New York State Seal
STATE OF NEW YORK
INSURANCE DEPARTMENT
ONE COMMERCE PLAZA
ALBANY, NEW YORK 12257

George E. Pataki
Governor

Howard Mills
Superintendent

The Office of General Counsel issued the following opinion on April 4, 2006 representing the position of the New York State Insurance Department.

RE: Group Property Policy

Question Presented:

May a property insurance policy or certificate thereunder be issued in this State to a construction lender as first named insured, and as additional insureds, builders that obtain loans from the lender?

Conclusion:

No, pursuant to Regulation 135, the policy is an impermissible group property policy.

Facts:

An inquirer represents a construction lender that plans to purchase a property insurance policy that would name as additional insureds the builders that borrow from the lender. The construction lender plans to charge a fee to the builders for adding them as additional insureds. According to the information provided by the inquirer, the policy would be a property policy since it would insure against fire, lightning, windstorm and theft of building materials with the option to also purchase coverage for flood and earthquakes. The policy would not provide any liability coverage.

Analysis:

Prior to 1986, property/casualty insurance could not permissibly be written in New York on a group basis. New York, responding to a property/casualty insurance availability crisis, passed omnibus legislation (Chapters 220 and 221 of the Laws of 1986). One of the new sections added to the Insurance Law as part of the omnibus legislation was N.Y. Ins. Law § 3435 (McKinney 2000), which was New York's first property/casualty group insurance law. However, § 3435 permits group insurance only where the members of the group are public entities or nonprofit organizations and is, therefore, not applicable to these facts.

In response to the liability insurance availability crisis during the 1980s, the federal government enacted the Federal Liability Risk Retention Act of 1986 (LRRA), 15 U.S.C. §§ 3901-3906 (2001). One of the principal provisions of the LRRA was to permit the purchase of group liability insurance, notwithstanding state laws to the contrary, using a purchasing group as the means. New York recognized purchasing groups when it enacted Article 59 of the New York Insurance Law in 1988 (N.Y. Ins. Law §§ 5901-5913 (McKinney 2000)), conforming New York law to the LRRA. However, since the insurance at issue in these facts is property insurance rather than liability insurance, the exception for federal purchasing groups is not applicable.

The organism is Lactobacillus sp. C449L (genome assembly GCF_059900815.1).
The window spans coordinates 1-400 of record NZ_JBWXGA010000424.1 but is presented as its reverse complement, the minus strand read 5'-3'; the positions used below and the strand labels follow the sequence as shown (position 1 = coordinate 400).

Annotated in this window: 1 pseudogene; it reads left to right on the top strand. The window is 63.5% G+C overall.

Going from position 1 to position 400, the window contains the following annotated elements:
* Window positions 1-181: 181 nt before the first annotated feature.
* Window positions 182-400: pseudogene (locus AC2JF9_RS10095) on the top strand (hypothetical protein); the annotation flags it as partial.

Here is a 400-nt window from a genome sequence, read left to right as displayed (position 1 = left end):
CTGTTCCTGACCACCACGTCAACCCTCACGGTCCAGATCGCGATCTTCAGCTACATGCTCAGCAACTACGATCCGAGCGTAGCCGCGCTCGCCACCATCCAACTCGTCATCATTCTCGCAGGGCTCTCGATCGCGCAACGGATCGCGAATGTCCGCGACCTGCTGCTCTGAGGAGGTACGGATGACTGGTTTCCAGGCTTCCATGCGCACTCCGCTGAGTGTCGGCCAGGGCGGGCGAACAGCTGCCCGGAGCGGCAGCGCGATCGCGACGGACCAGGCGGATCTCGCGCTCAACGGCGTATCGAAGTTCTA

The only other provisions permitting certain types of property/casualty group policies, N.Y. Ins. Law § 3442 (McKinney 2000), regarding credit card, debit card, or checking account group policies; N.Y. Ins. Law § 3445 (McKinney 2000), regarding employer sponsored group personal excess insurance; and N.Y. Ins. Law § 3446 (McKinney 2000), regarding product or system group insurance policies; are also not applicable to these facts.

The term "group policy" is defined by Section 153.1(g) of Regulation 135, in relevant part, as follows:

(a) Group policy means:

(1) a policy underwritten and issued on a collective basis of:

(i) property/casualty insurance insuring the interests of two or more persons or entities; or

(ii) liability insurance insuring a Federal purchasing group or its members;

(2) Where an insurer elects to issue a single policy with a first-named insured and additional insureds, such policy shall not be considered a "group policy" in regard to the following:

(i) corporations or other entities under common control as defined in section 107(a)(16) of the Insurance Law, with regard to their related interests;

(ii) franchisors and their franchisees, with regard to their related interests;

(iii) members of a partnership or joint venture, with regard to their related interests;

(iv) family members, but only for purposes of policies subject to section 3425 of the Insurance Law; or

(v) shared interests, provided that such shared interests exist among all additional insureds, and only to the extent of such shared interests.

The term "shared interests" is defined by Section 153.1(s)(2) of Regulation 135 as:

ownership or control of an additional insured’s operations and activities such that, if damages arise from such operations or activities, the first named insured and all insureds may be jointly liable. (emphasis added)

The policy described by the inquirer is a group policy as defined by Section 153.1(g)(1) of Regulation 135 and none of the exceptions provided for in Section 153.1(g)(2) are applicable. For example, the shared interests exception is not applicable because there is not a shared interest among all the builders.

Since the policy described is a group property policy and is not a type authorized by N.Y. Ins. Law §§ 3435, 3442, 3445 or 3446, and Article 59 is not applicable, the policy may not be issued to insure New York risks. This conclusion applies regardless of whether the master policy is issued outside of New York State.

Since the policy or certificates thereunder may not be issued in this State, it is not necessary to address other issues of concern identified by the Department regarding the manner in which the construction lender proposes to sell and market the insurance.

For further information you may contact Assistant Counsel Brenda M. Gibbs at the Albany Office.